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Plaintiff: Brain injury was due to negligence of turning driver
Pitt County, Superior Court
head; head-headaches; brain-brain damage; brain-traumatic brain injury; other-physical therapy; other-hardware implanted; sensory/speech-speech/language, impairment of;
surgeries/treatment-open reduction; surgeries/treatment-internal fixation; mental/psychological-cognition, impairment
Motor Vehicle – Left Turn, Motorcycle, Multiple Vehicle
Chase Cayton v. Blake McCarter, Timothy McCarter and Tim McCarter Plumbing Inc.,
No. 16 CVS 399
August 14, 2017
Chase Cayton (Male, 23 Years)
Robert E. Whitley;
Whitley Law Firm;
Wade Bartlett; Accident Reconstruction; Rochester,
NH called by:
Robert E. Whitley ■ Linda Sproat; R.N.; Life Care Planning; Raleigh,
NC called by:
Robert E. Whitley ■ William Kluge; P.E.; Accident Reconstruction; Raleigh,
NC called by:
Robert E. Whitley
Tim McCarter Plumbing Inc.
George L. Simpson IV;
Simpson Law Firm;
Blake McCarter, Timothy McCarter, Tim McCarter Plumbing Inc.
Erie Indemnity Co.
On Nov. 26, 2015, plaintiff Chase Cayton, 23, a restaurant manager, was driving a motorcycle on Old Snow Hill Road near Route 58 in Kinston. Blake McCarter, who was driving a pickup truck for his father’s business in the opposite direction of Cayton, turned left into a driveway in front of Cayton’s oncoming motorcycle. Cayton struck the passenger’s side of McCarter’s truck. Cayton claimed a severe brain injury as a result of the accident. Cayton sued Blake McCarter and McCarter’s father, Timothy McCarter, as well as the father’s business, Tim McCarter Plumbing Inc. He alleged that Blake McCarter was negligent in the operation of a vehicle. Cayton alleged that McCarter made an improper turn in front of him and that he did not have enough time to brake or take evasive measures to avoid striking McCarter’s truck. He argued that McCarter failed to yield the right-of-way and failed to keep a proper lookout. Cayton’s experts in accident reconstruction concluded that Cayton was not speeding at the time of the collision. The experts determined that Cayton was driving approximately 53 mph prior to the accident and was in the 40-mph range upon impact. The speed limit was 55 mph. Blake McCarter contended that he properly turned into the driveway and it was Cayton’s speeding that caused the accident. McCarter’s expert in accident reconstruction calculated Cayton’s speed at about 80 mph, with his impact speed in the range of 60 mph.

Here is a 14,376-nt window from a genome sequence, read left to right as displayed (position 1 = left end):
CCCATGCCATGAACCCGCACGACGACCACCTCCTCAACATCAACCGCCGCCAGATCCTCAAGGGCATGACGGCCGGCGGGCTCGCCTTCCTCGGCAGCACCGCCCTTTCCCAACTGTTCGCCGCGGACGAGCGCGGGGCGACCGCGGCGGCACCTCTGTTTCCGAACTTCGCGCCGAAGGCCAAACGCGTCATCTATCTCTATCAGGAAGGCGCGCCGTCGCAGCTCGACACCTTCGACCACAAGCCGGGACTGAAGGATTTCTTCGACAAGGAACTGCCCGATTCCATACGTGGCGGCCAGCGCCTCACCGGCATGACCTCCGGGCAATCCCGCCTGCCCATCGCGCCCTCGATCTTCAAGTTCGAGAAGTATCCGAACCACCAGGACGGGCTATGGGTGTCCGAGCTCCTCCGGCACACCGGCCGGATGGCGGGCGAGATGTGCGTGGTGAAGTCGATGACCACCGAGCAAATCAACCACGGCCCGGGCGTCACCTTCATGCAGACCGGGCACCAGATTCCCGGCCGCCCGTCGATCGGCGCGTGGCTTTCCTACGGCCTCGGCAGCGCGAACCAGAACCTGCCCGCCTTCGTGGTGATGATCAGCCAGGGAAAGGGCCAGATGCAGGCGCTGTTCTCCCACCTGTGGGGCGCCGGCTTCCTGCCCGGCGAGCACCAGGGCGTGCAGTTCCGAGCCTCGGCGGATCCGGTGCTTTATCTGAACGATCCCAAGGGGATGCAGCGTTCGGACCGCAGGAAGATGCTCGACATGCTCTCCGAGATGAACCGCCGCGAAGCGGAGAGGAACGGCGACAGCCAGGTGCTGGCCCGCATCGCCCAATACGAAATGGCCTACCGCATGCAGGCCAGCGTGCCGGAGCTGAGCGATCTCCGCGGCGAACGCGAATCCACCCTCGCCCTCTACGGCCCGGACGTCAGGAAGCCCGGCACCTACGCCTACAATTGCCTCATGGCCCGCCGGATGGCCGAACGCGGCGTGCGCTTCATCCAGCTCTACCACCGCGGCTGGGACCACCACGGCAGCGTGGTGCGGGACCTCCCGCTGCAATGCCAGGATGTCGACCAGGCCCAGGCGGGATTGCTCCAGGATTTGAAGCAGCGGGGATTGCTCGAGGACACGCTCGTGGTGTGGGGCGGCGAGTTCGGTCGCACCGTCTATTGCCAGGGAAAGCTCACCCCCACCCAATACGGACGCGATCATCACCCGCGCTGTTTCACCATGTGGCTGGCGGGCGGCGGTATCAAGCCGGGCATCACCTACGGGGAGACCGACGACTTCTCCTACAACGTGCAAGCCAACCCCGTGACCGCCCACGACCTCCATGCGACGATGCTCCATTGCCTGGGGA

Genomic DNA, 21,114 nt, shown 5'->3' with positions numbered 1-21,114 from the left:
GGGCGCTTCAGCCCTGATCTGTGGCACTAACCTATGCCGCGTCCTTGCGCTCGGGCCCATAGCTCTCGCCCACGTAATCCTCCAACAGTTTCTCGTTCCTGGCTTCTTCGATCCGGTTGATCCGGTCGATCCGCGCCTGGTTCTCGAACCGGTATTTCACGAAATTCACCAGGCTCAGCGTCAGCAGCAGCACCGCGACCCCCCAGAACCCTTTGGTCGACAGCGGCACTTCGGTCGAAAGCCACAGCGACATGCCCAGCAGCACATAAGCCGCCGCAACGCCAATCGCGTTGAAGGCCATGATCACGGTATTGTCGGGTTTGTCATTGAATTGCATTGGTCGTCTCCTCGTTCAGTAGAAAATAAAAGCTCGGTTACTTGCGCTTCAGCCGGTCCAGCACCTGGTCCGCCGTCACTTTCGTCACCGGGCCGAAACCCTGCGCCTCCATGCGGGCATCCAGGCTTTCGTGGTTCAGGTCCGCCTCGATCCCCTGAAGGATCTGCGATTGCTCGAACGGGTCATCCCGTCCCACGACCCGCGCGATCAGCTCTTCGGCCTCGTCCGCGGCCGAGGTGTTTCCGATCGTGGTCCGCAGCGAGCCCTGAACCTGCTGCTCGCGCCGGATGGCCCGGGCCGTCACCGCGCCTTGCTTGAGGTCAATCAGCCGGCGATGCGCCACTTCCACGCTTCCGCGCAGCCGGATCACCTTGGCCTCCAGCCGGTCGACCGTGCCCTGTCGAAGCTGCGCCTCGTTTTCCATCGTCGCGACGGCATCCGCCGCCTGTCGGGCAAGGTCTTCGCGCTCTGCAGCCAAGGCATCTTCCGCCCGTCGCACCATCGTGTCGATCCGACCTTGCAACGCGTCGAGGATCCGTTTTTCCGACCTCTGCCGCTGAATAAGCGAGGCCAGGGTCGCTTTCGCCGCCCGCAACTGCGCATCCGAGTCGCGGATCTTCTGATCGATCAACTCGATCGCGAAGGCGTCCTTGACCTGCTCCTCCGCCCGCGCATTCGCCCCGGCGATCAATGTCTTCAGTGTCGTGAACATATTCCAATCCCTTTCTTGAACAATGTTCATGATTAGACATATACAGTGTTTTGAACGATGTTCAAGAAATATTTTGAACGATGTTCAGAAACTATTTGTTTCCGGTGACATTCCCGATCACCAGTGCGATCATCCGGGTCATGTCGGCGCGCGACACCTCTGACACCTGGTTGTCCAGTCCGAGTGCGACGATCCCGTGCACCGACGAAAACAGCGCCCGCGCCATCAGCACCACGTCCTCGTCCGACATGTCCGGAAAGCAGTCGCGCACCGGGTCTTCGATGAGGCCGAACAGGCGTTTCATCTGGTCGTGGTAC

Cayton was taken by ambulance to a local hospital, where he was admitted. He was diagnosed with a traumatic brain injury and a fracture to his right leg. He underwent open reduction with internal fixation, with hardware implanted to stabilize the fracture. For the next two and a half months, Cayton remained hospitalized, during which time he received rehabilitation for his brain injury and physical therapy. He was discharged home. His father quit his job to provide round-the-clock care. In the ensuing years, Cayton treated with a speech pathologist and received home care by his family. Cayton initially suffered impairments of his executive decision-making, as well as headaches. His speech has improved since the accident, but he continues to sometimes speak unintelligibly. Cayton’s counsel maintained that Cayton will need future care, primarily speech therapy, and is permanently disabled. Cayton sought roughly $633,000 in medical costs, over $1 million in past and future lost earnings and approximately $10 million in future medical costs. He also sought damages for past and future pain and suffering. The defense did not dispute Cayton’s injuries or treatment.
The parties settled for $2,988,396 during a mediated settlement. McCarter had a policy limit of $3 million.
Barbara B. “Bonnie” Weyher
This report is based on information that was provided by plaintiff’s and defense counsel.